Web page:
Let’s first acknowledge the two-ton pachyderm in the room. Camera Obscura is a seven piece from Glasgow. Yes, like the other seven piece from Glasgow with a touch more name recognition. Stuart Murdoch (familiar?) produced the stellar single “Eighties Fan”-including the sweeping string arrangements-and has been romantically linked to front woman Tracyanne Campbell. Did I mention that Richard Colburn once warmed the drum throne? Outside of media’s overwhelming tendency to address the likeness to Belle and Sebastian, Camera Obscura is much more than a little brother in the shadows of a relative indie rock behemoth. Steeped in the early rock traditions of Phil Spector’s Wall of Sound, Camera Obscura brews a blend of lush and traditional indie-pop; dusted with a touch of twee. Biggest Bluest Hi-Fi is the perfect soundscape to a post-brunch Sunday spent flipping through review copies at the Strand while eyeing fellow bed-headed lit-crit fans through the lenses of your tortoise shell frames.
The seeds for Camera Obscura were sowed in the dorm of songwriters Tracyanne Campbell and John Henderson, who first collaborated while collegiate cohorts. They were then joined by Gavin Dunbar on bass and autoharp. Colburn provided percussion for initial live performances and was later replaced by Lee Thomson in 2000. The current incarnation of the band also includes Kenny McKeeve on guitar, Carey Lander on keys, and Nigel Baillie on trumpet.
Once limited to the import section of well-stocked indie music emporiums, Biggest Bluest Hi-Fi (which was first released on Spain’s Elefant Records in 2001) is now available wherever you do your real time music browsing and purchasing. The success of Underachievers Try Harder (who’s single “Teenager” appeared in the WB’s Gilmore Girls) firmed up the bands reputation in the states and prompted Merge to grant a proper US release to their debut. The album, engineered by Geoff Allan, who has worked with the likes of Mogwai and Teenage Fanclub, offers hints of the band’s lyrical beginnings and displays the musical foundation built upon in their stellar sophomore release. Bolstered by two bonus tracks (“Shine Like A New Pin”, and “Let’s Go Bowling”), Biggest Bluest Hi-Fi is an excellent introduction to the band.
The album opens with “Happy New Year”- a velvet wrap-around with tasteful embellishments and jangly baubles. Imagine if VU were inspired by caffeine and chewing gum instead of the grittier muses of rock and roll- that best imparts the bright and shimmering guitars and fluid interplay of all the instrumentation in this release. “Eighties Fan”, the albums first single, brought them to the attention of John Peel who went on to select the song as the #8 single of the year for his Festive 50 list (and propelled the band into relative indie rock fame). Tracyanne pleads with the gripping heartache so representative of unripe love. She pines to her obstinate lover, “I’m gonna tell you something good about yourself/I say it now and I’ll never say it ‘bout no one else”.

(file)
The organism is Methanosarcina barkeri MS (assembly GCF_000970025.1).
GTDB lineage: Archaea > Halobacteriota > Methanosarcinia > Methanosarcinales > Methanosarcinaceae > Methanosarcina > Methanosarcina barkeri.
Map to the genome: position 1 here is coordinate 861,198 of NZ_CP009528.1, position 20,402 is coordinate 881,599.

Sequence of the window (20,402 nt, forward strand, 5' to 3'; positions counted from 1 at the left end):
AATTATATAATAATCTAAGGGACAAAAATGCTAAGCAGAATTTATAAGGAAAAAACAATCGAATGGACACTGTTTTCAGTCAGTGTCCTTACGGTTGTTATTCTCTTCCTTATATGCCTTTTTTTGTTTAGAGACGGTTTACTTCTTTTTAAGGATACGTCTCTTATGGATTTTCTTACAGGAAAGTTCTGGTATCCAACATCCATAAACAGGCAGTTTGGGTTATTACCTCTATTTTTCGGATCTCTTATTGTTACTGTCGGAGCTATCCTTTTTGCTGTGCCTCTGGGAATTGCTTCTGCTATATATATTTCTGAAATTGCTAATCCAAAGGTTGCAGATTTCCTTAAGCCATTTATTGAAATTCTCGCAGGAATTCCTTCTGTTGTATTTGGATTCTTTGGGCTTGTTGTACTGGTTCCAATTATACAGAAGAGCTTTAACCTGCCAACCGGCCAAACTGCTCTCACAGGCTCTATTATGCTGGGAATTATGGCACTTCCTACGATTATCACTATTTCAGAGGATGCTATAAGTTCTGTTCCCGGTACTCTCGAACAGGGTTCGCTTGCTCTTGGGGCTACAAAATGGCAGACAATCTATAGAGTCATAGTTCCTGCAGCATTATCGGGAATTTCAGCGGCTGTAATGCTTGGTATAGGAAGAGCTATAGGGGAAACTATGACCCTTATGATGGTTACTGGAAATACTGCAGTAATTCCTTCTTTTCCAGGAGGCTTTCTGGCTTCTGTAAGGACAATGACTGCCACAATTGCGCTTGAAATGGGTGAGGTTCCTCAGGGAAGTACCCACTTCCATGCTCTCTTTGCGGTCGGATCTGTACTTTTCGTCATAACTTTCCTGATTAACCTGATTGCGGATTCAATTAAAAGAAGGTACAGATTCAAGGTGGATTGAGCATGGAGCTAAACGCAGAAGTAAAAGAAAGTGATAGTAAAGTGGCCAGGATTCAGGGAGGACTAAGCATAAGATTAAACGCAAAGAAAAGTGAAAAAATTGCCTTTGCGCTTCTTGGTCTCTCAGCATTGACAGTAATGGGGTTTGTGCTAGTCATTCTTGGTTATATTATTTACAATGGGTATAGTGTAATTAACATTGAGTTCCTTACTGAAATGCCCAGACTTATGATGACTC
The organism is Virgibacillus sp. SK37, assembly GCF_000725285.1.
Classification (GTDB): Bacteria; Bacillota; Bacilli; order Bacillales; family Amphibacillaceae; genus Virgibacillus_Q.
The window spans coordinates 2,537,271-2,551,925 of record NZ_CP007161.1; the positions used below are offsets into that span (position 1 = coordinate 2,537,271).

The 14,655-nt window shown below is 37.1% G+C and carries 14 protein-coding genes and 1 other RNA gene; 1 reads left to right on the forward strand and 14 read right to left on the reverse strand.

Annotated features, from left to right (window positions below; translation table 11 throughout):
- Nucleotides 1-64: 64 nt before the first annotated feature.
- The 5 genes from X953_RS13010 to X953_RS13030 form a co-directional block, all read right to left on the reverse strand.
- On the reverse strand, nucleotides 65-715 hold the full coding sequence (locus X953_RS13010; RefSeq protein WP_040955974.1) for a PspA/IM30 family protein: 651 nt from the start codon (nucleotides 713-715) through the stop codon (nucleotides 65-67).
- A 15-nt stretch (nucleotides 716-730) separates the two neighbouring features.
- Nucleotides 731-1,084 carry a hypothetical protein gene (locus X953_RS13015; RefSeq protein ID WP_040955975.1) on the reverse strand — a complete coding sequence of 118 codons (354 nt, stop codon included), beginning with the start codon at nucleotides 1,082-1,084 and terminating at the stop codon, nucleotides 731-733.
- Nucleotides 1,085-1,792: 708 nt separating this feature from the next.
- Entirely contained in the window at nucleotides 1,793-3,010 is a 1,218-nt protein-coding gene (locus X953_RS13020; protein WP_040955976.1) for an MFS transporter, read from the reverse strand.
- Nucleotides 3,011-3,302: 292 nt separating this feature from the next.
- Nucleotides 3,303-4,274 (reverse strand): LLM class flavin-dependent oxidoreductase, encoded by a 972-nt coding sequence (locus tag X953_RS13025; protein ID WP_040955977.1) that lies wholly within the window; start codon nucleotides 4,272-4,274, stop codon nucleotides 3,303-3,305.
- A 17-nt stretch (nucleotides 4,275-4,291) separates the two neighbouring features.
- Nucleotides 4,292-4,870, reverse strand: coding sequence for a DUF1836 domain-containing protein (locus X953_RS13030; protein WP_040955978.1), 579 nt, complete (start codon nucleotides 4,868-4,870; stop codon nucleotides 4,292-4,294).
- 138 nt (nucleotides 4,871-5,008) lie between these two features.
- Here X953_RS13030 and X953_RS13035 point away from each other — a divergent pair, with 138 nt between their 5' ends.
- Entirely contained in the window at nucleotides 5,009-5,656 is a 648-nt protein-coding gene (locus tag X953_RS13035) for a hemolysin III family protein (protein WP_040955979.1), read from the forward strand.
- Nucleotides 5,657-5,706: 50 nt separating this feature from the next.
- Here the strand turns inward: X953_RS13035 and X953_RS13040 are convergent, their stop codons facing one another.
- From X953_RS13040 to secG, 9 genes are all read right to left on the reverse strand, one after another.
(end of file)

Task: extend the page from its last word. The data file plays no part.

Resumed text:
“Shine Like A New Pin”, another stand-out, starts with the same opening chord progression as “Take the Skinheads Bowling”, though instead of a punk anthem it echoes the quiet wishing of the rabbity chap in homeroom. “If all your wishes in the world came true/You’d be as good as new”. Are you lonely? Isolated and misunderstood? This song speaks for all the tormented thoughts in your head. “Crestfallen and boys are boring/I don’t know which way I’m going anymore/And I can’t be sure”. A perfect musical bridge, filled with a glinting guitar solo makes this one of the strongest songs in Camera’s catalog.
At some point in a fledgling adult life, you play the role of lovelorn chump. You spend your pocket cash on Captain Jack and scratch away your heartache in a marble notebook. Regardless of it’s destructive tendencies, you pine for lost love and all of the loneliness it entails. “Pen and Notebook” sums up this shattered effect best…”You saved for a bass guitar/You know you made a mistake when you first saw Marr/With your pen and notebook you blow me away/It’s the smallest words that we can’t say/Your favorite color is that of red wine/Which brings me around to your favorite pastime”. The lyrics emote the vice grips of a relationship tainted with hurt and swallowed pride.
John leads in “Anti-Western”, tangling with Tracey as he tries to convince her to go home with him. She taunts that he “listens to rubbish/I really despise” and he counters, I’m taking your boots off/I’ll keep them with mine”. This is a fun rock song, reminiscent of the writings of Ellie Greenwich and Jeff Barry. The Bacharach horns razz along in response and highlight the bands flirtations with the sounds of the sixties. Campbell and Henderson are a honey-dipped version of Hazelwood and (Nancy) Sinatra.
Another favorite, “I Don’t Do Crowds”, could well be my personal anthem. “I laughed out loud/Can you all see that it was sadness/Please come to save me from myself again/to shield me, to disguise/In my heart lies a secret”. As an introvert who plays a convincing extrovert, I can relate to the myopic contemplation and contradiction of urges expressed through the characters in the song. “Arrangements of Shapes and Space” is a sliding instrumental that showcases McKeeve and Campbell’s guitar interplay and Dunbar’s melodic noodling on bass. The piece soars in a plugged-in crescendo and then ebbs into a quiet and unassuming resolution.
In Biggest Bluest Hi-Fi, Camera Obscura does a great job giving a timid voice to unripe love, confusion, alienation, and longing (all delivered though cleverly pedantic lyrics) while building a framework of shiny strumming and glimmering indie-pop perfection.